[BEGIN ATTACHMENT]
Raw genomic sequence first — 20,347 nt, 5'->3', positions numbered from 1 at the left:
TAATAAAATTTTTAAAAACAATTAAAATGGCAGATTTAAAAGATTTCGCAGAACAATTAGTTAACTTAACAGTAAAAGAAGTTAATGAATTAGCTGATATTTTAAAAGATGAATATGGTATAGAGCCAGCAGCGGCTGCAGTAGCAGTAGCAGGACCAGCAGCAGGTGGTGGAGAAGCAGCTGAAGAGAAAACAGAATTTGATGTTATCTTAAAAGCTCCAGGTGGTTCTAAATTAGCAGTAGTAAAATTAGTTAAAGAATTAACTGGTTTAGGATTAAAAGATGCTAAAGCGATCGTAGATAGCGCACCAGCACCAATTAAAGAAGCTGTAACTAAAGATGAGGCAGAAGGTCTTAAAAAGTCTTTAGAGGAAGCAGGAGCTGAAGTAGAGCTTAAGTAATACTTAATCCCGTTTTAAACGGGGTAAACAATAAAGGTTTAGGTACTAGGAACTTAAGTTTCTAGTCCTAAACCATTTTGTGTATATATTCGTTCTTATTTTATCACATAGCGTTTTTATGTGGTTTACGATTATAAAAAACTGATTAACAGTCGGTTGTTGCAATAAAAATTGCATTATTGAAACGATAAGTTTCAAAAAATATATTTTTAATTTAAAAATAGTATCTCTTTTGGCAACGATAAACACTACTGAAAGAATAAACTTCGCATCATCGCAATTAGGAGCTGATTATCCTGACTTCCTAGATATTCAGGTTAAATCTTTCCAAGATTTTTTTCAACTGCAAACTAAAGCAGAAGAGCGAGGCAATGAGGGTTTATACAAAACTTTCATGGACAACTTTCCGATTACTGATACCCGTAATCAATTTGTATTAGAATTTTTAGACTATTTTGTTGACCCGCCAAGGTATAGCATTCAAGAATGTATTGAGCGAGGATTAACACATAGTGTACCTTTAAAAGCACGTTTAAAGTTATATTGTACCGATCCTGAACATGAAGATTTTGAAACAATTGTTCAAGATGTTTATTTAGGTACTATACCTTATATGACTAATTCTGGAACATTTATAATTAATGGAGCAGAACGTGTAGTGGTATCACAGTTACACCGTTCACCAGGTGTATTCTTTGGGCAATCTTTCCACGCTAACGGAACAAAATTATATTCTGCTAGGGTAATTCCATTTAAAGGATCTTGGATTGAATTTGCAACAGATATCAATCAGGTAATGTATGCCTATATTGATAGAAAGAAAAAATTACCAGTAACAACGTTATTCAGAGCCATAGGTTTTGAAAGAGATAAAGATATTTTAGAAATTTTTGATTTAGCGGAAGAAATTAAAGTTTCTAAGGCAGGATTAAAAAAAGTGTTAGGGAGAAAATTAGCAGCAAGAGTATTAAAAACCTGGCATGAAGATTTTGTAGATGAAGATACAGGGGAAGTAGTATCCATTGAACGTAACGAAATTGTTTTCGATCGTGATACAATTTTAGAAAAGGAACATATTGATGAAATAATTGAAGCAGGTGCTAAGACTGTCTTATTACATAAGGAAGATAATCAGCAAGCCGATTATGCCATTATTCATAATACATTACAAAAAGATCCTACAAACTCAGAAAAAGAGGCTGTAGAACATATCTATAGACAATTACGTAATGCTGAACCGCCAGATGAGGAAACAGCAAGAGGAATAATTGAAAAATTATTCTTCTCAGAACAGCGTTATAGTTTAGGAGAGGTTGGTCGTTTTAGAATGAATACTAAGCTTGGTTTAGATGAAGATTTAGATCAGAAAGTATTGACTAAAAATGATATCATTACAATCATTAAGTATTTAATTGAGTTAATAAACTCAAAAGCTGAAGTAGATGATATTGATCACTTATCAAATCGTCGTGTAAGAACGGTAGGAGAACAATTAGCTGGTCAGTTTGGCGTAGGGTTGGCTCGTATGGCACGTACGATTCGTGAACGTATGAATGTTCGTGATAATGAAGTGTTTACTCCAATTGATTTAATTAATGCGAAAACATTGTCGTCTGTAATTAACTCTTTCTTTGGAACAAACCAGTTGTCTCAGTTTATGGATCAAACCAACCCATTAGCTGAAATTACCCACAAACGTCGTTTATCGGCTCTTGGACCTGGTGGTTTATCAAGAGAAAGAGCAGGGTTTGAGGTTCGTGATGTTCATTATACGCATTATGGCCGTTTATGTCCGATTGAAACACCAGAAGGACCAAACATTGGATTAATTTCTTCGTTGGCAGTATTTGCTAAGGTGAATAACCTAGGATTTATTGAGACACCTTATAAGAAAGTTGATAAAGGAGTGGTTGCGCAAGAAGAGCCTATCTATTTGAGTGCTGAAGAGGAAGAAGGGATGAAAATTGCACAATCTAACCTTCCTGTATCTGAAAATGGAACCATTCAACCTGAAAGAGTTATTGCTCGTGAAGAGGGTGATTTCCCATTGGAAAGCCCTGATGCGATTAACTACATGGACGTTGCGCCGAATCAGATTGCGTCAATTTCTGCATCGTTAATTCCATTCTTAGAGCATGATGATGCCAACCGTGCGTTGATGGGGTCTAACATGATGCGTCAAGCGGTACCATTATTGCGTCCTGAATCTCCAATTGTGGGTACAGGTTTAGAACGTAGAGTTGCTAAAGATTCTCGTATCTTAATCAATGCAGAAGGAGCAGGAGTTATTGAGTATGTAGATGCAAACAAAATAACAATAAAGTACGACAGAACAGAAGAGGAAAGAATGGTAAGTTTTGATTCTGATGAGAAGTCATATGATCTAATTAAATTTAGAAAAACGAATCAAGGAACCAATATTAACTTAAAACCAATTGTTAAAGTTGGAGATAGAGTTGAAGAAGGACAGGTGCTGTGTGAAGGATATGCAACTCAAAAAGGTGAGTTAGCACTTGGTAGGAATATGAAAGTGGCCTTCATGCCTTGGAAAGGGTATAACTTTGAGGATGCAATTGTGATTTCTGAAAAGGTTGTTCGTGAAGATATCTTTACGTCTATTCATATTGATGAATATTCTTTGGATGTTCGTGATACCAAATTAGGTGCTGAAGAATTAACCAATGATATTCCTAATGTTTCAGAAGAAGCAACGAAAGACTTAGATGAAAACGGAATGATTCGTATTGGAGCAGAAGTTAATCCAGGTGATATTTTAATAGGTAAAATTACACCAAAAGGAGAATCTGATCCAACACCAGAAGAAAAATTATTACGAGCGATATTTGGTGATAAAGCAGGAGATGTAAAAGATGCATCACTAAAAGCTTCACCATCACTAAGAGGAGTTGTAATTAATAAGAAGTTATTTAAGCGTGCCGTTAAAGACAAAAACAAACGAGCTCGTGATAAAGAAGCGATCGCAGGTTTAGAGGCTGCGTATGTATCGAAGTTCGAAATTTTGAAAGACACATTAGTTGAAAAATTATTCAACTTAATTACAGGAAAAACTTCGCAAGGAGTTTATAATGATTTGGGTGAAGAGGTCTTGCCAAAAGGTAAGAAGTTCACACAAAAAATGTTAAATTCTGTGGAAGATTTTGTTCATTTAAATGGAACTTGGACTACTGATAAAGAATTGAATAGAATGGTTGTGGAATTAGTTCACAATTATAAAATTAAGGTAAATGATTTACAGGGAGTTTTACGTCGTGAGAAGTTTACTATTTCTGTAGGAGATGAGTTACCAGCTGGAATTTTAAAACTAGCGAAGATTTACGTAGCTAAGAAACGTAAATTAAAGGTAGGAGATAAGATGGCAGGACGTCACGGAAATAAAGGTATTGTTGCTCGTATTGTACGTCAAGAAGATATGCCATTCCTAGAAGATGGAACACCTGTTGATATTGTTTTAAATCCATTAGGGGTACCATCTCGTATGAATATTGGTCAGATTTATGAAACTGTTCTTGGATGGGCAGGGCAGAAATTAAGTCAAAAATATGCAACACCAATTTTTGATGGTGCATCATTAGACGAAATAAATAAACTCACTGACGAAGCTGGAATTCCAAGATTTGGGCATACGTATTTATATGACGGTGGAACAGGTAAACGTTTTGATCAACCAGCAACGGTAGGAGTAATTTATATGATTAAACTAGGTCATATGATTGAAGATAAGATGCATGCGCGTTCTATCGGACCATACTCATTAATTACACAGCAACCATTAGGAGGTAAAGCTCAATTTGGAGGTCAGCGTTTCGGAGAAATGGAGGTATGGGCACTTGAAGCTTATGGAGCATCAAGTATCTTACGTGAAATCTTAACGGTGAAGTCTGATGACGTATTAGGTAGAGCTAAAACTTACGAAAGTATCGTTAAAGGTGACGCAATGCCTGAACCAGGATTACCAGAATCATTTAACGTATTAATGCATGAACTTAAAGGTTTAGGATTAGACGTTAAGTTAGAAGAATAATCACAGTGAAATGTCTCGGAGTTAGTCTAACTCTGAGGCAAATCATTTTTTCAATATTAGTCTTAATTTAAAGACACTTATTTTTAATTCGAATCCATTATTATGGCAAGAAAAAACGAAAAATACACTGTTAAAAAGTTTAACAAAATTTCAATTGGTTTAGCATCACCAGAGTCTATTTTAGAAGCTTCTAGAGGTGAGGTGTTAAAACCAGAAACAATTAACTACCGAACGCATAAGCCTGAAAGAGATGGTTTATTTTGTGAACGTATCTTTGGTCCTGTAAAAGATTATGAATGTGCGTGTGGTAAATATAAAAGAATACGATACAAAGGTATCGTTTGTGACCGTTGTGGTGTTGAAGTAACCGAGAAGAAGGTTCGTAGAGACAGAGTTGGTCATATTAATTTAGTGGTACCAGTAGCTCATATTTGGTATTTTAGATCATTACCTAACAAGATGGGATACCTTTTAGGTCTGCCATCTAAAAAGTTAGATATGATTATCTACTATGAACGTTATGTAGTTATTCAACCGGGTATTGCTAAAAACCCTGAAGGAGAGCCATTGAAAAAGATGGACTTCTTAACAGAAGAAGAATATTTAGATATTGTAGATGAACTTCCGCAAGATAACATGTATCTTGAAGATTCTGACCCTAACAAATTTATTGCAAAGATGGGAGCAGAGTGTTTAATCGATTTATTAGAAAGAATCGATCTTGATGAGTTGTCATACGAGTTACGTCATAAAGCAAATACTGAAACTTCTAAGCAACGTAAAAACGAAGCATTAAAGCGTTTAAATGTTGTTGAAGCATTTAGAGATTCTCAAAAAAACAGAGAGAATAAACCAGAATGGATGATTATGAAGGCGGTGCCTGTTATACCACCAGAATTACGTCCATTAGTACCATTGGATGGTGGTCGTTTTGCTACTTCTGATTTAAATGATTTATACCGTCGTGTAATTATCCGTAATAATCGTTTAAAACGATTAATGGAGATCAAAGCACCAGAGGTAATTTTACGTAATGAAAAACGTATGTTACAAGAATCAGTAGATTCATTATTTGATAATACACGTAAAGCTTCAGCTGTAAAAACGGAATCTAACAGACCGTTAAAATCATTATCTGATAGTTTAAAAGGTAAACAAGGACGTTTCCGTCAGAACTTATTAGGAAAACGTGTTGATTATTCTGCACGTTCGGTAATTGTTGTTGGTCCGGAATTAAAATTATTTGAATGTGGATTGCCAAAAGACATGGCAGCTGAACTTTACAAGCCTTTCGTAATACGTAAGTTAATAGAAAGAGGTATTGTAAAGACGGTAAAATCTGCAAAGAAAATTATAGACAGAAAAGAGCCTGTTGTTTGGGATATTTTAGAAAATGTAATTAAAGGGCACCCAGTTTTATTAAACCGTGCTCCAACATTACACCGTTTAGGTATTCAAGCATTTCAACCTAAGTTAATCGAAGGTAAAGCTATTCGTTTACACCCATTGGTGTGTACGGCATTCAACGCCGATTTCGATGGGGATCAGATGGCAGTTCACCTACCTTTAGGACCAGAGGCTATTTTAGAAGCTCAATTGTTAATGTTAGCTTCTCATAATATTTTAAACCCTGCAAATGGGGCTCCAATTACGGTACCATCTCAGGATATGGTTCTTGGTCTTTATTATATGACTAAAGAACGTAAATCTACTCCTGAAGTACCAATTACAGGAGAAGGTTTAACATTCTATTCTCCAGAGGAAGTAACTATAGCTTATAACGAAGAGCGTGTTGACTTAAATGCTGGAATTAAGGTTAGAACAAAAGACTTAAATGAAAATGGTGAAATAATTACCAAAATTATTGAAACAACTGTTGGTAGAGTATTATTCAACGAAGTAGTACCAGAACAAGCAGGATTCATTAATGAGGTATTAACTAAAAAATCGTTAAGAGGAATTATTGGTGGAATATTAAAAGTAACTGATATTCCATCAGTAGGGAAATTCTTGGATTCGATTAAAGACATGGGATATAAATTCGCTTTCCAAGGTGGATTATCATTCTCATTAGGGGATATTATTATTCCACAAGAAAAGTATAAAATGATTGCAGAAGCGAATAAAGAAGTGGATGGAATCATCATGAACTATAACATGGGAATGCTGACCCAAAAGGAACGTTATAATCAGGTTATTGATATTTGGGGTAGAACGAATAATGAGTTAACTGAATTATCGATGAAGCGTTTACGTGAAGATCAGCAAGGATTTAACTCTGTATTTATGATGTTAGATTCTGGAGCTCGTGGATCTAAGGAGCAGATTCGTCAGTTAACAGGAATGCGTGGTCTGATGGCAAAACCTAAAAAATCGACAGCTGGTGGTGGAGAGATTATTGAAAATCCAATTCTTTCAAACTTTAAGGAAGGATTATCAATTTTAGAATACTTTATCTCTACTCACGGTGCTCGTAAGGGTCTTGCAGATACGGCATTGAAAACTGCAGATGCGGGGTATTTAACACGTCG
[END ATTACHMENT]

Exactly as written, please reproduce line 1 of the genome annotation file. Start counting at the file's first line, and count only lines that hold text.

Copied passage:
Raw genomic sequence first — 20,347 nt, 5'->3', positions numbered from 1 at the left: